In one town we were invited to sleep behind the municipal building and one of the gentlemen, a well-dressed young man from a nearby city, took us to sample chicha: a traditional fermented corn drink stored in huge barrels. The chichería was across the street, a blue tarp stretched for shade under which a large smiling woman with the typical black braids used a bucket to dip out the drink into simple clay cups. Three good-humored drunks occupied one of the benches and gave our well-dressed friend a hard time for not being Bolivian enough because he was from the city. His response to their needling? "I am Bolivianisimo!!!, meaning that he is 200% Bolivian. So then the drunks started off on that, mimicking him, lisping, whining, laughing, "Bolivianisimo, imagine!!" The serving lady kept rapping them on the heads with her chicha ladle and telling them to shut up while the rest of us laughed and were barely able to finish up our bucket of chicha.
Not all of our experiences on the altiplano were so positive. One day we were bouncing along a narrow washboard-filled dirt road that was nevertheless one of the main north/south bus routes, the group stretched out over several miles. Three of us sat at a roadside stop drinking a soda waiting for the others when we looked way back up the road only to see a disturbance. A bus was stopped and a crowd of people gathered. None of us could make out what was happening so Kent and Bruno, a French Canadian, set off on our tandem to investigate. Udo, one of the German cyclists, had gotten fed up with buses passing him too closely and at high speed and threw a rock at one of the offending vehicles accidentaly cracking its windshield. The bus stopped, reversed to where Udo waited, the driver got out and an argument ensued. Two other of the German cyclists, Peter and Nico, rode up and got involved. Passengers poured out of the bus and it quickly got ugly. While Udo was explaining to the driver why he threw the rock, he refused to pay anything for the damage. Several men threatened to take his bicycle and started pulling it towards the bus. Realizing how outnumbered he was, Udo decided to pay; meanwhile, the passengers were heckling him and Peter got really angry yelling at them that it was none of their business and they should get back on the bus. Someone threw a rock at the cyclists and the people starting telling them that "they had no right to be on the road, Bolivians paid for it (as did, ironically, German development aid), go home, you don't belong here, this delay is bad for us, we're working people, not rich travellers, ...." Thankfully, the situation was resolved without any further violence, Udo paid $300 to the driver, the people got back on the bus and the cyclists rode away. Whew! A close one and ugly, to us out of character for the normally passive Bolivians.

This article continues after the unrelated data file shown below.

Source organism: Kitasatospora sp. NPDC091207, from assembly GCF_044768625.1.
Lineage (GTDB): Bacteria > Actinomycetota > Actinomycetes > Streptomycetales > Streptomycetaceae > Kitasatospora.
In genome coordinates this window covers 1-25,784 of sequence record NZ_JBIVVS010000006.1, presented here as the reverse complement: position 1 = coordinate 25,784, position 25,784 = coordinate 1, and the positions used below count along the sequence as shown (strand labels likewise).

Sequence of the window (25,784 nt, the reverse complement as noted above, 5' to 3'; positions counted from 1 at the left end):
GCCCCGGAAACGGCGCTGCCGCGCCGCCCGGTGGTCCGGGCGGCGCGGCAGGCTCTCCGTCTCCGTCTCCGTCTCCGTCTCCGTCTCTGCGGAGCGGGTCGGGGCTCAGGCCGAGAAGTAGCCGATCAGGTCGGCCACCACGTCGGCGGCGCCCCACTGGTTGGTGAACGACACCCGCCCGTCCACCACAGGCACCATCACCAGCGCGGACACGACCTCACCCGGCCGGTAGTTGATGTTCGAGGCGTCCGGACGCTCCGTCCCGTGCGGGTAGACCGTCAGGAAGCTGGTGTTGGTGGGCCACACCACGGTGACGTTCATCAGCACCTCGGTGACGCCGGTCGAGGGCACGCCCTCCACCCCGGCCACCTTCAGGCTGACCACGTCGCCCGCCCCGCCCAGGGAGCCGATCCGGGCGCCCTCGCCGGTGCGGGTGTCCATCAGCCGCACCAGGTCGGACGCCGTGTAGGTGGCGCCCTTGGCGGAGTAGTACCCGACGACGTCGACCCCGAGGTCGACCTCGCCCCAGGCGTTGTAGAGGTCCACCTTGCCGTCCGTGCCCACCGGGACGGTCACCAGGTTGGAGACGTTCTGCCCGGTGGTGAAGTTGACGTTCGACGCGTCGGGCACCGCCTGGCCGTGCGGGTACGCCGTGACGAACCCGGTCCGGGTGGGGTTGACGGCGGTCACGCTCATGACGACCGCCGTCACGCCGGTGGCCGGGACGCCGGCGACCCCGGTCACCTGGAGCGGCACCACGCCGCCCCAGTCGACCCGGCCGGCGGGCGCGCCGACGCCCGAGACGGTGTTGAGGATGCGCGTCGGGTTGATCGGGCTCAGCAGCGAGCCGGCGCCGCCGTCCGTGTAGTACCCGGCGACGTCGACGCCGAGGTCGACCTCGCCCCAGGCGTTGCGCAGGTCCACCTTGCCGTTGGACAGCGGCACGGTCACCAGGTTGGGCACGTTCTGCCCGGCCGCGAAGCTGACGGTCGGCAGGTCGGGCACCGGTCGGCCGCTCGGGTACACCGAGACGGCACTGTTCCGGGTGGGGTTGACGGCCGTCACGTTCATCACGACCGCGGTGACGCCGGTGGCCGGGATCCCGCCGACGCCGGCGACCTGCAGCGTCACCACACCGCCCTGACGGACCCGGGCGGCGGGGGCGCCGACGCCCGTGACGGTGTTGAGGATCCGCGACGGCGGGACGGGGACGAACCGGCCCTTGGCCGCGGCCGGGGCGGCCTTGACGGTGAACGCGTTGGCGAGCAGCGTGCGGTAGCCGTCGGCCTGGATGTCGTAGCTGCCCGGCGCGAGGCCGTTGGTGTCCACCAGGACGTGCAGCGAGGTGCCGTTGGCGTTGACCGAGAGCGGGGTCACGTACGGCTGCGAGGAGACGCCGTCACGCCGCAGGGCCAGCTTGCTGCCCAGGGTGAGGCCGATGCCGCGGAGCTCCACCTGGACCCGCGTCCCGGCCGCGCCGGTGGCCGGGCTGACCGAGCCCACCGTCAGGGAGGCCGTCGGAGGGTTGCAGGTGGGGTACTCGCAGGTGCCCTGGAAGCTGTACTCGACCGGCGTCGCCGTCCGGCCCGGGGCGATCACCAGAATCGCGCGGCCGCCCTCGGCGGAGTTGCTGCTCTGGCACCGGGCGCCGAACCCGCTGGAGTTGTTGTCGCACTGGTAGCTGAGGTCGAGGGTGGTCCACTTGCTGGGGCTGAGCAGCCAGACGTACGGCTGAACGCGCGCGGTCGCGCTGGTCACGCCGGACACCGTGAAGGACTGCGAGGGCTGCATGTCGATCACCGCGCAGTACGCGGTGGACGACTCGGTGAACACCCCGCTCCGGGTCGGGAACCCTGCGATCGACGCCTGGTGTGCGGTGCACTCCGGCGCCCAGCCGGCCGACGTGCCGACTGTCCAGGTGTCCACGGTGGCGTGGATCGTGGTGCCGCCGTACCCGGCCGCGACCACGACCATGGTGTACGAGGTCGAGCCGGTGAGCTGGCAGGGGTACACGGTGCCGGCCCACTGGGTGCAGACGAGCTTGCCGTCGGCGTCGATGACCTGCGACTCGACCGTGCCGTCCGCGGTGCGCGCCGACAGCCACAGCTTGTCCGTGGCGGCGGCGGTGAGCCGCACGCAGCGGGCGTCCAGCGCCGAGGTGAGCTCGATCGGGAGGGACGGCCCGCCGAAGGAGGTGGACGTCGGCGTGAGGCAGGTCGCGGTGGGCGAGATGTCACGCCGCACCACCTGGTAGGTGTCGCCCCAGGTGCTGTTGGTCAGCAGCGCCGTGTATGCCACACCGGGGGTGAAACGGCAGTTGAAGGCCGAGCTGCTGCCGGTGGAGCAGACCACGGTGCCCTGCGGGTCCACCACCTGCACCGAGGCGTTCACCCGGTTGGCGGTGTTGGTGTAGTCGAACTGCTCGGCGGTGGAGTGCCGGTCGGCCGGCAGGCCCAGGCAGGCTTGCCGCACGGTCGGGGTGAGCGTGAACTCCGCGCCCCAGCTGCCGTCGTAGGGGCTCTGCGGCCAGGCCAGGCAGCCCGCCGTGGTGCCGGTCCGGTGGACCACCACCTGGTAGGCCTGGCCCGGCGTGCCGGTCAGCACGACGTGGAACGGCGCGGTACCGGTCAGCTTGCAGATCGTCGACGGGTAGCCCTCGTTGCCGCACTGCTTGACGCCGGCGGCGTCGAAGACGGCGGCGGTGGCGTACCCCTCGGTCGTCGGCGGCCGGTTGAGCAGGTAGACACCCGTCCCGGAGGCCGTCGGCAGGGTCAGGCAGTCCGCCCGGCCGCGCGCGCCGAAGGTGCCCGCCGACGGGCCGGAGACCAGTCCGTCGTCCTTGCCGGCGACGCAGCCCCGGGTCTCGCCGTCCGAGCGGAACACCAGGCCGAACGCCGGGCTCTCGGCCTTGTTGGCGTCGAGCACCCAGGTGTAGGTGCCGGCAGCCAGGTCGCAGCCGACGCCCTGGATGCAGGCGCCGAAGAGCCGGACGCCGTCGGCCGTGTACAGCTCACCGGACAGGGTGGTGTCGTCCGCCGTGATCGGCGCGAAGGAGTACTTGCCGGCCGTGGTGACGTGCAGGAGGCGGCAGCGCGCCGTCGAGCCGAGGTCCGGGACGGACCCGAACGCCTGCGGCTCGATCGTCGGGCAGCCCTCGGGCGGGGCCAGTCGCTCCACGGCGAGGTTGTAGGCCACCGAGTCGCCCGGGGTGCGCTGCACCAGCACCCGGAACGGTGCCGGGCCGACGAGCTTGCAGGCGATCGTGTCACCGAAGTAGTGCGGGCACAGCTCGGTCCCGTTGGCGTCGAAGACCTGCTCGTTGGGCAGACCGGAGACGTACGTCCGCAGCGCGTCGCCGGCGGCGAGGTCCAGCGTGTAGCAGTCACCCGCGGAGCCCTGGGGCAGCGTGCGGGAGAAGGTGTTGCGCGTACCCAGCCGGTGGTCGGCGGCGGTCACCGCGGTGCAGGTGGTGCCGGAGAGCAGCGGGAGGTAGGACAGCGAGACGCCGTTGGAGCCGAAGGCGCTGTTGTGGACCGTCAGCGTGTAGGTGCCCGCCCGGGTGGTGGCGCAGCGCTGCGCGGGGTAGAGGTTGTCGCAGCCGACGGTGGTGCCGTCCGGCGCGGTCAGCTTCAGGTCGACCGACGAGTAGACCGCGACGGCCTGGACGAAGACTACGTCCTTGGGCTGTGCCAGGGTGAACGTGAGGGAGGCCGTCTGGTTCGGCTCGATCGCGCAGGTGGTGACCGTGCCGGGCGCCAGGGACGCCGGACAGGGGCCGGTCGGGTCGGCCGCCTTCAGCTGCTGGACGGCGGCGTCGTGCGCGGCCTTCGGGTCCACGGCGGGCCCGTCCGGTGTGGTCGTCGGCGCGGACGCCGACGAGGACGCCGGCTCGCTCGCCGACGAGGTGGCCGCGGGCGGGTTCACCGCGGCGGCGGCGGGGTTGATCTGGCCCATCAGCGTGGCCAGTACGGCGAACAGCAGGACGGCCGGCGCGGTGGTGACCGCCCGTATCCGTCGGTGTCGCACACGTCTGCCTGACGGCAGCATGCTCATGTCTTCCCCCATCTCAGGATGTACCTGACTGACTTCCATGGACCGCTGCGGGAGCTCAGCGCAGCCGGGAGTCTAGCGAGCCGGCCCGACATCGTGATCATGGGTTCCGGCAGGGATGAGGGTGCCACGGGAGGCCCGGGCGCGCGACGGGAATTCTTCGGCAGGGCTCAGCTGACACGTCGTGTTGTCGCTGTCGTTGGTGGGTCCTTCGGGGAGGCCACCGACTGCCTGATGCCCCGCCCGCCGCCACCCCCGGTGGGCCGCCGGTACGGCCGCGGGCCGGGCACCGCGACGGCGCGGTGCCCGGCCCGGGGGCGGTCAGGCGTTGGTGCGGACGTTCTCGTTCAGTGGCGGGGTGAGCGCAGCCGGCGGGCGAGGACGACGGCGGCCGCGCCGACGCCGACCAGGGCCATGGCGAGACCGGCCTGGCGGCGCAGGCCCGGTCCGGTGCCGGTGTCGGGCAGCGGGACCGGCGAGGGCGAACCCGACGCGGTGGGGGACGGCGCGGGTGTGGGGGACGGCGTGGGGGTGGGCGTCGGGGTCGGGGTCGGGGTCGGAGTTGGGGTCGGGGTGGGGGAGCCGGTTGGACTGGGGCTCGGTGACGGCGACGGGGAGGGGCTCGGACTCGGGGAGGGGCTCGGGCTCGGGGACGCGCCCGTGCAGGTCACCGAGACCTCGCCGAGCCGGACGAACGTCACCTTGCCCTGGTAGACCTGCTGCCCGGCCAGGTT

Arriving in Potosí, we took a few days' break to explore its famous mines which during the time of the Spaniards made it one of the wealthiest cities in the world. Now, the mines that made the Spanish spectacularly rich are mostly played out but miners still search for silver, tin, and the other minerals that are left in the very same mountain the Spanish mined, most working under conditions unchanged since that time.
We explored these mines, crawling on our bellies through the constricting pitch black tunnels that would drive a claustrophobic crazy, our carbide headlamps the only light, sweating from the damp heat given off by the reaction of arsenic and water and choking on the dust that the miners' shovels kicked up. Our guide told us that under the conditions underground, the miners' lifespan is only 45-50 years.
Most miners work in cooperatives, their territory staked out so that other cooperatives do not invade. The miners share any profits with their coop members and because they obviously want to keep as much profit as possible, they do not invest in machinery and technology like private mining companies do. Thus, picks and shovels dig up the ore which is tossed into big rubber bags pulled up to the next levels by hand or using a winch, and dumped into carts which are rolled out on tracks by teams. No electricity, no ventilation, nothing but their own muscles do the work. No wonder the miners stuff their cheeks full of coca leaves (the raw material for cocaine), chewing them for hours into a pulp that helps deaden hunger and feeling. And no wonder they construct an idol (called a tío which means "uncle") of rock, boots, hair, whatever. (The name tío originated from the fact that in colonial times the children of indigenous women and Spanish men weren't allowed to refer to their fathers as "father," but only as "tío." Thus they did not have the rights of children of Spaniards and their fathers were instead distant benefactors.) The miners hoped that the caucasian-looking tío statue would also act as a benefactor and protect them in the dangerous conditions of the mine. In an effort to please the tío, when they enter the tunnels they bring presents of alcohol and cigarettes to ensure his good will. On Fridays after work, the miners "share" their gifts with the tío, many ending up passed out on the ground in front of it.